Strong defense has been one of Kentucky’s hallmarks the past few years, but so far this season? Not so much. After two games, Kentucky ranks No. 32 in the country in total defense, giving up almost 400 yards per game. Those numbers are even worse when it comes to pass defense. Right now, the Cats are giving up an average of 276.5 passing yards per game, which ranks No. 51 in the nation. That’s an average of 13.83 yards per completion.
On today’s SEC Coaches Teleconference, Mark Stoops said he can’t remember the last time his team gave up 35 points, a result of a poor second half vs. Ole Miss’ explosive, tempo offense.
“The first half, again, was probably winning football, as explosive as they are. Defensively, I think we had three or four possessions that were three-and-outs, so you’re getting some steps. Second half was an issue when they got off the bounce. What was it at the end of regulation, 35 [points]? I don’t even know off the top of my head, but it seems like it’s been a while since we’ve given up 35 in regulation.” (For the record, it was 2017 vs. Louisville.)
Yet, new week, new season, according to Stoops, who likes what he’s seen in practice the past few days.
“I feel good about having another good week of practice this week and we will continue to grind and to work and to improve and we’re going to look at it each week as a one-week season. It’s a brutal schedule. It is what it is and win or lose, you’ve got to hit the reset button and be ready to go next week.”
A reporter even offered Stoops an excuse, pointing out that due to the schedule this season, Kentucky — and everyone else — didn’t get its usual non-conference warm-up games. Stoops didn’t take it.
“I think there’s no question that it’s difficult,” Stoops said of the conference-only schedule. “No way around it, but it is what it is. We all have to play under the same situation and you’ve got to find plays and find ways to win. I think you could look at the glass half empty or the glass half full in every game. Win or lose, I know those coaches are looking to improve no matter if we win or lose. Certainly it’s more difficult after a couple of losses and the margin for error is very small. We gave ourselves some opportunities in both games to win. That’s the good news and we’ve got to clean up on some areas and find ways to make plays in critical moments to win the game.”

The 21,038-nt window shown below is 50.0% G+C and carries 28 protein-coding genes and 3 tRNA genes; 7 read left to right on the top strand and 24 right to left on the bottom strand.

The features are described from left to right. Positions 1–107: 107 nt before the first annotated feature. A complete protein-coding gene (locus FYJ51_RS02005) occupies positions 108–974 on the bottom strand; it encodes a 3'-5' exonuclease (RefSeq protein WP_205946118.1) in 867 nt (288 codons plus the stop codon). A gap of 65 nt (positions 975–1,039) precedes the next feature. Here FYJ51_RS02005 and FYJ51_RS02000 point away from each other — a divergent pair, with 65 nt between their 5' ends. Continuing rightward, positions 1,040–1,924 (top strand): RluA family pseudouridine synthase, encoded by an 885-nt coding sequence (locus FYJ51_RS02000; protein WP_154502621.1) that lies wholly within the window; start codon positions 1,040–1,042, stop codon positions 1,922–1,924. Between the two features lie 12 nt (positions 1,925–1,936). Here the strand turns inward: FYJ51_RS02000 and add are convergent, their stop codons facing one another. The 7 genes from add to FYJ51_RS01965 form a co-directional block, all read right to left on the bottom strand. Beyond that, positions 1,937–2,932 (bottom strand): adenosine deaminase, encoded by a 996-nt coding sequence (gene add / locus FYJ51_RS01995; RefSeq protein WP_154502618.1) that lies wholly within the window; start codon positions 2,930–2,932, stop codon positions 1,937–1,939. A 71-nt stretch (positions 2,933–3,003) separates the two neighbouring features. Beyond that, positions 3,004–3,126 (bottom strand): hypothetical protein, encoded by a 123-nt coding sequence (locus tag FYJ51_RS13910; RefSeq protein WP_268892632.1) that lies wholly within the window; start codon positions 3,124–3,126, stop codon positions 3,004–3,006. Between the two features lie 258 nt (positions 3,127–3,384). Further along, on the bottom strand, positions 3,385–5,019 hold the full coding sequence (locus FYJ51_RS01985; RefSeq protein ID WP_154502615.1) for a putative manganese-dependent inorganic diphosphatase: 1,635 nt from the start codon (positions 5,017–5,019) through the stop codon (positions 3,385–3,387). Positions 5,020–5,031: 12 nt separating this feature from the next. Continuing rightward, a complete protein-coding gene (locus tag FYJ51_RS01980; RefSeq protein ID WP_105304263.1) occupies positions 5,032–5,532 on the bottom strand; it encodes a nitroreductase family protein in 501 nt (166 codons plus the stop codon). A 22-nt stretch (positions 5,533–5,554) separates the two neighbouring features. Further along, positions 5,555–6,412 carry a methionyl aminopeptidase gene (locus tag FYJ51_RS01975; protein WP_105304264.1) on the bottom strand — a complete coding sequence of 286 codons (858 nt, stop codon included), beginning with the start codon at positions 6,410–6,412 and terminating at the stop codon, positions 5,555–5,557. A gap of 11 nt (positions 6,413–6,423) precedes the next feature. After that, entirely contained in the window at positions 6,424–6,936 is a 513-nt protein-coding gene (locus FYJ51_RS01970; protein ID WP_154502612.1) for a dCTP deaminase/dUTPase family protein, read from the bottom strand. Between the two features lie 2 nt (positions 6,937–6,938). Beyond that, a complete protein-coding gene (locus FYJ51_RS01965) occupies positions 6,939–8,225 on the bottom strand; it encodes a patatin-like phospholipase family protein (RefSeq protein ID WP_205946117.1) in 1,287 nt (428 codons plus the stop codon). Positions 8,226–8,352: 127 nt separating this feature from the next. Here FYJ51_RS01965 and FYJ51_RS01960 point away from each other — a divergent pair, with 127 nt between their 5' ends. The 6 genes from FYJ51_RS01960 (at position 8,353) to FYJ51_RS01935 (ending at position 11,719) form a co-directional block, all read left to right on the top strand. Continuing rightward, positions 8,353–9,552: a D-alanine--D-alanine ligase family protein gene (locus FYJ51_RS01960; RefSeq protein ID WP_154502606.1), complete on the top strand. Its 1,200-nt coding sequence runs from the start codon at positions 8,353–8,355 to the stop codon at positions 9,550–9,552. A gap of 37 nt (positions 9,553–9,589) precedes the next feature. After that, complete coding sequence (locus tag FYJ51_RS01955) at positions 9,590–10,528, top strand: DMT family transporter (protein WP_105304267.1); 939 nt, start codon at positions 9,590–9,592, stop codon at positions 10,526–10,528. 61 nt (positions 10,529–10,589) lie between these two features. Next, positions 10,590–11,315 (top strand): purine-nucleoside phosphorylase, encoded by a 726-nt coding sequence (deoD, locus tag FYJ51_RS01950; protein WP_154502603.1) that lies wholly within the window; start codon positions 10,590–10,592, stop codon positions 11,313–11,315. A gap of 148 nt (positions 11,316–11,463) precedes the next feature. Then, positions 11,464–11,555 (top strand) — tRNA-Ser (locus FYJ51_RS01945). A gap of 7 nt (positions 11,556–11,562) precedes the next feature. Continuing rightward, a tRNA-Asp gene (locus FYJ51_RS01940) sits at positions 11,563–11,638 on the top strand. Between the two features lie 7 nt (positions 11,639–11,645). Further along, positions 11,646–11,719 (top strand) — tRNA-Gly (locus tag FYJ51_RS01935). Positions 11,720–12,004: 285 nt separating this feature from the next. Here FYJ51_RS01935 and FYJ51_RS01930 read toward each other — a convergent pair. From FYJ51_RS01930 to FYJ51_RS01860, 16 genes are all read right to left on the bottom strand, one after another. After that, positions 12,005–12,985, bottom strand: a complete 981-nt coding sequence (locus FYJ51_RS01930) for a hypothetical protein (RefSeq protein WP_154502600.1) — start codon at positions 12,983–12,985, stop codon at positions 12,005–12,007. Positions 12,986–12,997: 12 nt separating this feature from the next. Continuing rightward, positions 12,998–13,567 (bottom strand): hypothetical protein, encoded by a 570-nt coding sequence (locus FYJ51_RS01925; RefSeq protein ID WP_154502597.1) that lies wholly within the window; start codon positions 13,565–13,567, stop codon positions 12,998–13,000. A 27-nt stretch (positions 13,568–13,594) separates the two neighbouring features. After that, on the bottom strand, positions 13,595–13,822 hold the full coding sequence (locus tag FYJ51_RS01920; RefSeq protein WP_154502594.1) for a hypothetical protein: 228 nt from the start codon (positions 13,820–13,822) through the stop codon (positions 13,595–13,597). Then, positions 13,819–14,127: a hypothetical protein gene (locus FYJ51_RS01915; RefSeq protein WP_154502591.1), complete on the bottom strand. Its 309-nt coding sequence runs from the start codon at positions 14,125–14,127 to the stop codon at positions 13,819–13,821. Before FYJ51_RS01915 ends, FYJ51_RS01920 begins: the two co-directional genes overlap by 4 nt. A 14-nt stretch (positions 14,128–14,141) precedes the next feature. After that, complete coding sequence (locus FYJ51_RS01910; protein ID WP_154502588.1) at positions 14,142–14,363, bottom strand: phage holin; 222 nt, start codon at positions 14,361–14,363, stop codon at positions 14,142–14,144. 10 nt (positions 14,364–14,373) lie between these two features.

I stayed on the line for Mike Leach’s turn in hopes of getting a good quote. I was rewarded with his response to a reporter asking about defenses dropping eight players into zone coverage vs. the Air Raid, aka the Drop Eight.
“Well, we would have been out of business two decades ago if it was too hard. I think you just go out there and execute. It’s nothing new, you know. It’s like we have a misstep and everybody thinks it’s something new. Well, that’s ridiculous. I mean, there’s a bunch of film on the internet they can go watch if they’d like to see both positive and negative playing against Drop Eight.”
He’s right. When Leach was at Washington State, in-state rival Washington used the Drop Eight to slow down the Air Raid to great success. According to S&P+’s offensive percentile performance stat, in the last four Apple Cups, Leach’s offense posted 33%, 55%, 42% and 35% scores. For more on the Drop Eight, check out this breakdown from January 2019.
It looks like Mother Nature will give Kentucky’s secondary a hand on Saturday, but if all else fails, Drop Eight?